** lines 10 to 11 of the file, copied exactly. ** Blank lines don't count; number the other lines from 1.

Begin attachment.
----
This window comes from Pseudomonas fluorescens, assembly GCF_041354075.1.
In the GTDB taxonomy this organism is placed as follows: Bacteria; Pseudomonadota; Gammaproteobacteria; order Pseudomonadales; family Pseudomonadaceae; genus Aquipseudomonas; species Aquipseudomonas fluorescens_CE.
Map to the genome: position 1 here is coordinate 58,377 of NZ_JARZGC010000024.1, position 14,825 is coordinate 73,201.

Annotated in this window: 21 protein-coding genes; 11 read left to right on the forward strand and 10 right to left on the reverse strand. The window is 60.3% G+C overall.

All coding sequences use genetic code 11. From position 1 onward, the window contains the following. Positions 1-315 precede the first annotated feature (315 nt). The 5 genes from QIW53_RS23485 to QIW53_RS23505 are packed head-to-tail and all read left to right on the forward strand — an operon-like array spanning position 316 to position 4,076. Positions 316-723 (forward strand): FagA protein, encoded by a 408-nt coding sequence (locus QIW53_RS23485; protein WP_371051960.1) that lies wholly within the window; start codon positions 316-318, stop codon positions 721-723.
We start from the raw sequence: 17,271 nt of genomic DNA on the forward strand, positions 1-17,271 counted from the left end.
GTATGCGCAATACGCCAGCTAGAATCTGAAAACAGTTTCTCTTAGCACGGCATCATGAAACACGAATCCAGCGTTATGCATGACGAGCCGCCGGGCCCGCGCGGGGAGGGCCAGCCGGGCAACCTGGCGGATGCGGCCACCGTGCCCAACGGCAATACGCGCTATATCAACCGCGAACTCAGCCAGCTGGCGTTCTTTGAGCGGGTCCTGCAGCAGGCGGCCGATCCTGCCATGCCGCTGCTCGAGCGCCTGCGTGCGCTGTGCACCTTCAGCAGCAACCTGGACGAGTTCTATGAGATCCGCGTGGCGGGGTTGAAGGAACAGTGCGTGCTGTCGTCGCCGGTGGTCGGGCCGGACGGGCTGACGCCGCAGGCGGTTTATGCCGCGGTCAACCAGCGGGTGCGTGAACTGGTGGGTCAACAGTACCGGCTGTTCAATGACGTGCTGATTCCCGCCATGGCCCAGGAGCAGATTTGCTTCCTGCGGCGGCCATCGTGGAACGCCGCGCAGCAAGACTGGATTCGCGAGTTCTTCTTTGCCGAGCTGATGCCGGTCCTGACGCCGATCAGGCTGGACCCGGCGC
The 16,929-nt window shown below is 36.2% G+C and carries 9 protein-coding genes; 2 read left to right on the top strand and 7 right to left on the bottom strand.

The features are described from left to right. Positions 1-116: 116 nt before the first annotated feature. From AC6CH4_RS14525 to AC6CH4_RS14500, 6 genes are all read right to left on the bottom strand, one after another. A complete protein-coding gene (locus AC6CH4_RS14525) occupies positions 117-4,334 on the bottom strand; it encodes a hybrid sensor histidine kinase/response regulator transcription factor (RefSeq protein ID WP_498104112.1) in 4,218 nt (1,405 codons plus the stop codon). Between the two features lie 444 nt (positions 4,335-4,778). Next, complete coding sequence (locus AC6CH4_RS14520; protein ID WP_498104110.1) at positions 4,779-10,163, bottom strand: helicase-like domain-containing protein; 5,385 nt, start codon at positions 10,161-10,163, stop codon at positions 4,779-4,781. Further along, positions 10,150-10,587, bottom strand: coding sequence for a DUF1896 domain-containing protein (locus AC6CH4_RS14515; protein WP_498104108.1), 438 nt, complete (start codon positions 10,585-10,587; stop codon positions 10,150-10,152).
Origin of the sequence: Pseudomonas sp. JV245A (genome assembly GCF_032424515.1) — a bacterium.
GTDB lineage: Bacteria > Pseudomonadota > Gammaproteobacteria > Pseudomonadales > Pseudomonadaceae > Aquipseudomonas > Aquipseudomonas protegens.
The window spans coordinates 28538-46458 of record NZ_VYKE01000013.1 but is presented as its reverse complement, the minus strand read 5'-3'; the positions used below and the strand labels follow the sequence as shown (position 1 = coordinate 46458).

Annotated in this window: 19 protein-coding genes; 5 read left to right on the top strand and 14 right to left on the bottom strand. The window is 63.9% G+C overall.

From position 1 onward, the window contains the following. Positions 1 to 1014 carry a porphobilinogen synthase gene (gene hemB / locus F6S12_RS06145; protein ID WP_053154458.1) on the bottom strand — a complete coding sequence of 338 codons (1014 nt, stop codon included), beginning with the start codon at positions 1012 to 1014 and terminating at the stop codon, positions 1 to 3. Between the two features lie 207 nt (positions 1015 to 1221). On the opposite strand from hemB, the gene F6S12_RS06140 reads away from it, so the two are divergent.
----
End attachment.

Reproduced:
Origin of the sequence: Pseudomonas sp. JV245A (genome assembly GCF_032424515.1) — a bacterium.
GTDB lineage: Bacteria > Pseudomonadota > Gammaproteobacteria > Pseudomonadales > Pseudomonadaceae > Aquipseudomonas > Aquipseudomonas protegens.